Home Forum The Makers Workshop CNC talk CNC Lathe conversion

This topic contains 6 replies, has 1 voice, and was last updated by  Strud 5 years, 3 months ago.

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  • #1436

    Strud
    Member

    This is something I have mostly completed before my recent move to WA, minus final guarding, coolant system and some other important finishing touches.

    There is a reasonably complete thread covering the conversion here :

    http://www.ausrocketry.com/forum/viewtopic.php?f=32&t=3126

    A summary of the architecture and major parts used :

    Z AXIS : 750W AC SERVO (DELTA) with a hybrid screw (not lead or ballscrew) and timing belt drive
    X axis : 400W AC servo (Delta) with 12mm dia ball screw
    Spindle : 4kW, 50Nm Servo (Kollmorgen) with timing belt drive, capable of spindle and indexer operation

    Carriage and other new components manufactured from 16 & 20mm steel plate weldments with machining done on my Deckel mill

    Control system : MACH3 running on a dual core Atom PICO ATX computer running Windows Embedded. Interface to servos and remainder of machine is thru and Ethernet Smooth stepper.

    I have had it running and making parts although I fear that I may have bent the very end of the spindle during some part of the whole build process, which is giving a lot of grief at particular spindle speeds, primarily because the large (and heavy) timing pulley for the spindle is mounted (clamped) on at this point 🙁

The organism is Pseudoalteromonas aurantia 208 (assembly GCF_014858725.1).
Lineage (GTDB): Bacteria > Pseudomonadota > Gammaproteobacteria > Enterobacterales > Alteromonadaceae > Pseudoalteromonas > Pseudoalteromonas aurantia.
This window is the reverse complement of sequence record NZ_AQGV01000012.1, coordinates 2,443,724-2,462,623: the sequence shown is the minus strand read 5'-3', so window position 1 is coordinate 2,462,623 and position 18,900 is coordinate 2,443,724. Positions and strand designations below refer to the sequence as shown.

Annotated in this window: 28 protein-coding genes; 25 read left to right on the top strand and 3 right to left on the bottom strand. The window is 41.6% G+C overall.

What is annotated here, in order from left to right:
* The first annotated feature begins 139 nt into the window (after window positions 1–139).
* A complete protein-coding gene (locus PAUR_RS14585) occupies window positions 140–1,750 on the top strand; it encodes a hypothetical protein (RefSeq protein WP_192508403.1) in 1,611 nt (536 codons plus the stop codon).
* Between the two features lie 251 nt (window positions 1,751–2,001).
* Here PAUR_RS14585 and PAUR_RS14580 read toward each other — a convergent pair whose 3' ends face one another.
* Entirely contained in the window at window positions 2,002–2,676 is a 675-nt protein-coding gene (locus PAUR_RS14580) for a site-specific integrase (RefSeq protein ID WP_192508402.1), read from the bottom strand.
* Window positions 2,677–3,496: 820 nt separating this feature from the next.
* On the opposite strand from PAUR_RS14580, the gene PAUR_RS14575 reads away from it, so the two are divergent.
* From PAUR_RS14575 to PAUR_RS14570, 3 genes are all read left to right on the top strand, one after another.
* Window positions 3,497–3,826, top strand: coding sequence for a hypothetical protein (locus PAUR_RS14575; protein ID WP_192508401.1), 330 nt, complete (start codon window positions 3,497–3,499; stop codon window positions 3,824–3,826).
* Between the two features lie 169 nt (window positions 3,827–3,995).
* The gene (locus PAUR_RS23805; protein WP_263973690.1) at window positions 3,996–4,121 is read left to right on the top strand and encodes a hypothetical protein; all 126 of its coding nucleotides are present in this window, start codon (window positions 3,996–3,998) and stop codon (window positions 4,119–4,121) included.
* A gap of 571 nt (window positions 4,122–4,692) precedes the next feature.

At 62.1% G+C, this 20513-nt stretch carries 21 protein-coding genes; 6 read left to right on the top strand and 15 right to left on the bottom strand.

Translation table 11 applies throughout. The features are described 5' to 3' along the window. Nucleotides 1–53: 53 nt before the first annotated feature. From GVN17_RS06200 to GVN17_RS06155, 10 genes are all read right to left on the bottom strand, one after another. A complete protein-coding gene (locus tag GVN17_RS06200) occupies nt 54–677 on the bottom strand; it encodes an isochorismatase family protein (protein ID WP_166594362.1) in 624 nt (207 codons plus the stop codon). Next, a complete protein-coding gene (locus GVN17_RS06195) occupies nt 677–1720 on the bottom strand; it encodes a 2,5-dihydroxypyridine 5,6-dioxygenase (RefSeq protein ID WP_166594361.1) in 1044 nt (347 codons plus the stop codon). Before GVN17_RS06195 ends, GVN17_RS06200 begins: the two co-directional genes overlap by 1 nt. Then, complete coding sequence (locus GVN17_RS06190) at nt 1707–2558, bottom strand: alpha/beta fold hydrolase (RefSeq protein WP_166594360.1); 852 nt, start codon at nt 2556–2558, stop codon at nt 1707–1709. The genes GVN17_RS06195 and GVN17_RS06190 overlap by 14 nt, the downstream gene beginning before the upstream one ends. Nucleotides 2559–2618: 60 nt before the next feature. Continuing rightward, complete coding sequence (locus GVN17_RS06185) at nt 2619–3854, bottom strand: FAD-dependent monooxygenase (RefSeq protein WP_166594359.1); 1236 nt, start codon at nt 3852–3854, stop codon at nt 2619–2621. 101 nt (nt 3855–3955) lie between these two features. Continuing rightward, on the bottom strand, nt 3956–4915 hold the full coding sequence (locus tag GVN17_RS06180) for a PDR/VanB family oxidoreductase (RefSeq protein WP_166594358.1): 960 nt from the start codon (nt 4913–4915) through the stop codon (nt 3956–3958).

Other than guarding , coolant system and some other similar issues, I plan to mount a toolpost spindle at some point to allow for some operations relating to my other hobby of rocketry eg radial milling/drilling and similar operations whilst using the spindle in indexing mode.

    CS

    #1437

    Andrew-MOAMind
    Participant

    That was a very interesting read, with a few familiar characters as well i see (@[USER=25]Paul Kelly[/USER] )

    We have an older lathe that would certainly benefit from a CNC refit. However for any kind of batch work a tool changer and stock feeder would be essential for efficiency. Has this ever been done? Is it still cost effective vs a second hand native CNC?

    #1440

    Paul Kelly
    Participant

    I have a partially completed lathe tool changer that you are welcome to.
    PK

    #1442

    Anonymous

    Awesome…

    I’m surprised that you get away with a single indexing pulse for thread cutting, I guess you’ve got a lot of rotating mass keeping the spindle speed fairly consistent?

    #1443

    Paul Kelly
    Participant

    Yeah, no-one believes the single pulse per rev theory at first.

    Take a look at a single point threading tool. There’s no way you are going to load up that tip with a heavy cut….
    Here’s a flick of mine turning a 1/8 BSPT thread
    [media=youtube]I6cu9SC876Y[/media]
    PK

    #1448

    Andrew-MOAMind
    Participant

    Paul Kelly, post: 1368, member: 25 wrote: I have a partially completed lathe tool changer that you are welcome to.
    PK

    Thanks for that Paul I may take you up on that if/when we start to look at doing a conversion. We may even have a gander at yours at some point if you dont mind.

    #1449

    Strud
    Member

    The spindle speed is rock solid independent of load on my setup since the 50Nm servo is running in step and direction mode and closes velocity loop internally.
    Another nice aspect of running in this mode is if a stupid deep cut or a crash occurs between tool and job, the servo spindle ramps down on fatal following error saving everything from a catastrophic misery. I’ve seen this in action on this lathe and was very happy it worked so well.

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